A future exists where economic recession, redundancy, higher levels of discrimination and a slump in Latino population growth is possible. Following the referendum result, this is now the situation this community faces.
Virginia Moreno Molina
Bearing in mind that free movement within the European Union might end, the growth of the Latin American population in the United Kingdom will slow.
This is according to Cathy McIlwaine, a professor of geography at Queen Mary University of London and author of several research papers centred on the community in question.
However, she explains that ‘it is likely that the illegal immigrant population will grow over the next few years, because it will be a lot more difficult for Latin Americans to enter the country legally’.
Over the last few years a considerable number of Latin Americans have travelled from Europe, who, as holders of EU passports, felt at ease.
However, their migration status is now uncertain, and both their future, and that of other Latin Americans in the United Kingdom, depends on upcoming Brexit negotiations.
What is clear is that uncertainty rules, and is spreading. Cathy McIlwaine, whose most recent research is entitled ‘Towards Visibility’ (detailing recent statistics on Latin Americans in the United Kingdom), spoke with The Prisma on the consequences that Brexit could have for this community, and its influence on the different aspects of the lives of this group.
What noticeable changes have there been for the community?
In relation to the Latin American study body in London, there has been an increase in racist comments since the referendum.
For example, a Panamanian student told me last week that he had been shouted at when he was speaking on his phone in Spanish to his mother. In terms of the wider community, the organizations are better placed to comment on this than me.
I know that LAWRS and IRMO have reported that more people have been contacting them for advice about how their rights have changed and that there is a general feeling of uncertainty.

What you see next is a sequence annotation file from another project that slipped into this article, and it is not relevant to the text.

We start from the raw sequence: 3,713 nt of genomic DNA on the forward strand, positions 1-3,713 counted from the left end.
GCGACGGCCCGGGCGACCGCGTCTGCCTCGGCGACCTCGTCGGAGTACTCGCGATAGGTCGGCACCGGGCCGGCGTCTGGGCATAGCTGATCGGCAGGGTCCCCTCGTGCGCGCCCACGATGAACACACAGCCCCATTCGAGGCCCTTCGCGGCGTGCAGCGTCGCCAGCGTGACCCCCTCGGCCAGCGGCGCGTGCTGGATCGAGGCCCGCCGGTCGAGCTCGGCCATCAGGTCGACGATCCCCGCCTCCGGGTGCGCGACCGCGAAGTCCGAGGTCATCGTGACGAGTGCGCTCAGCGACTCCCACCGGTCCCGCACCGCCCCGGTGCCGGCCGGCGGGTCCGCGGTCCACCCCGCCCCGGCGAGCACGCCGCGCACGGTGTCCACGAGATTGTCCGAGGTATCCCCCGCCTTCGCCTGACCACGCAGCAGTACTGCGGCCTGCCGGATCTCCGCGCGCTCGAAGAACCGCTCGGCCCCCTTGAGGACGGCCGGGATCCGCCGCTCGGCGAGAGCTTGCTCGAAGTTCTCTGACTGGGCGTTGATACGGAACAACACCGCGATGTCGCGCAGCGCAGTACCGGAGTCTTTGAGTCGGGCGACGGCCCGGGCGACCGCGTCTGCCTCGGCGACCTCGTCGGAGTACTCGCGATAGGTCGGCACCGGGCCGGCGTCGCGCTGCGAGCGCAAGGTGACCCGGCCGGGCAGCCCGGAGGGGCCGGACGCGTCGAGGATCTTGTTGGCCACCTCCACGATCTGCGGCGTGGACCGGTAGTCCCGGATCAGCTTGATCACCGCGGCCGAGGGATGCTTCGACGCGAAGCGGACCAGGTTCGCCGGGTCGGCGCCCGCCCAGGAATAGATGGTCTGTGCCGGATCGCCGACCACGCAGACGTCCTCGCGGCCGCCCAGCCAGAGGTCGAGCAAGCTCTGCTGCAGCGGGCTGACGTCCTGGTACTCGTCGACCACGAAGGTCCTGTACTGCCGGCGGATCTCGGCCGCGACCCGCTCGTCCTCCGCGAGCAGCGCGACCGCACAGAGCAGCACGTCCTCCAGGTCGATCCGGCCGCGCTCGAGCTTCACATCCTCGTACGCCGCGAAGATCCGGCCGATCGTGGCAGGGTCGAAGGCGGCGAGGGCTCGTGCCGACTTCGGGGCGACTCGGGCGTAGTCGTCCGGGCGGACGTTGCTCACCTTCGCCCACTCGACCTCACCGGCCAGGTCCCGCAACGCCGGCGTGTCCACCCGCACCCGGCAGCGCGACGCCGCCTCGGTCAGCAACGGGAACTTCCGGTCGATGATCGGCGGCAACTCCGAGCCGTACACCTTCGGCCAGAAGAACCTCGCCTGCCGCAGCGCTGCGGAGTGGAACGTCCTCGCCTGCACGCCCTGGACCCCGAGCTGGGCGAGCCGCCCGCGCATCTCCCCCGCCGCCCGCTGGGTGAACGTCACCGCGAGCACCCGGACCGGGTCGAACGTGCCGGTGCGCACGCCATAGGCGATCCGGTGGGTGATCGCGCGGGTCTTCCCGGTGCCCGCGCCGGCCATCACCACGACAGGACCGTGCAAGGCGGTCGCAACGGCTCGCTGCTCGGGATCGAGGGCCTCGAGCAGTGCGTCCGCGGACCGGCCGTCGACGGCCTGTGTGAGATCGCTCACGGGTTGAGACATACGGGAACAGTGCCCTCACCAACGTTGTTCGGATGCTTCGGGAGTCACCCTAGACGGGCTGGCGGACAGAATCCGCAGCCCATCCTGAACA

What aspects in particular will affect the Latin American community?
This depends on the Brexit negotiations and the deals that will be made regarding EU citizens’ rights to remain in the UK. I think that those living here will be allowed to stay, but this depends on the political agreement reached between the UK government and the EU.
Will the population continue to grow, as it has done over the past few years?
If freedom of movement within the EU is removed (which is likely), then it is most likely that the Latin American population growth will slow given that the most common form of entry is currently via Spain with EU passports.
It is possible that the irregular population will increase in the coming years as it will be much harder for Latin Americans to enter legally.
Which nationality of the Latin American population will be most affected?
Those most likely to come from Spain which includes Ecuadorians and Colombians mainly. In addition, many Brazilians and Argentinians have EU/Italian passports and their movement will be affected.
Of this group, who will be the most affected?
In terms of numbers, probably Ecuadorians.
Will Brexit have an impact upon Latin American students?
Again, this depends on the political negotiations and what is agreed regarding the rights of EU students to home fees. Latin Americans pay overseas fees if they have Latin American passports. In this sense, it will make no difference. The difference will be for those with EU passports.
The majority of Latin Americans who live here are of working age. How will Brexit affect job hunting?
It depends on their immigration status. If they have British passports and right to remain then it won’t affect their ability to actually secure employment. However, if they have EU passports, Brexit may affect their right to work in the UK. This will be decided in the political negotiations with Brussels.
How will Brexit affect employment within this community?
It is highly likely that the UK will go into economic recession as companies are less likely to invest in the UK if it is separated from the EU. The current insecurity and uncertainty will also affect consumer confidence which has recessionary effects as well.
Early indications are suggesting that the property market will contract considerably as well. Obviously, in a recession, there will be fewer employment opportunities available for everyone, including Latin Americans and people will be more likely to lose their jobs.
Will Brexit affect businesses?
If people don’t have jobs, they are much less likely to spend in Latin American businesses.
How will this affect Latin Americans who are coming from Europe? (OLAs)
It might be preventing Latin Americans from moving here from Europe because of the uncertainty of their immigration situation. However, I’m not sure and it’s probably too early to tell.
Photos: Pixabay and Wikipedia – (Introductory paragraphs and questions translated by Abaigh Wheatley – Email: firstname.lastname@example.org)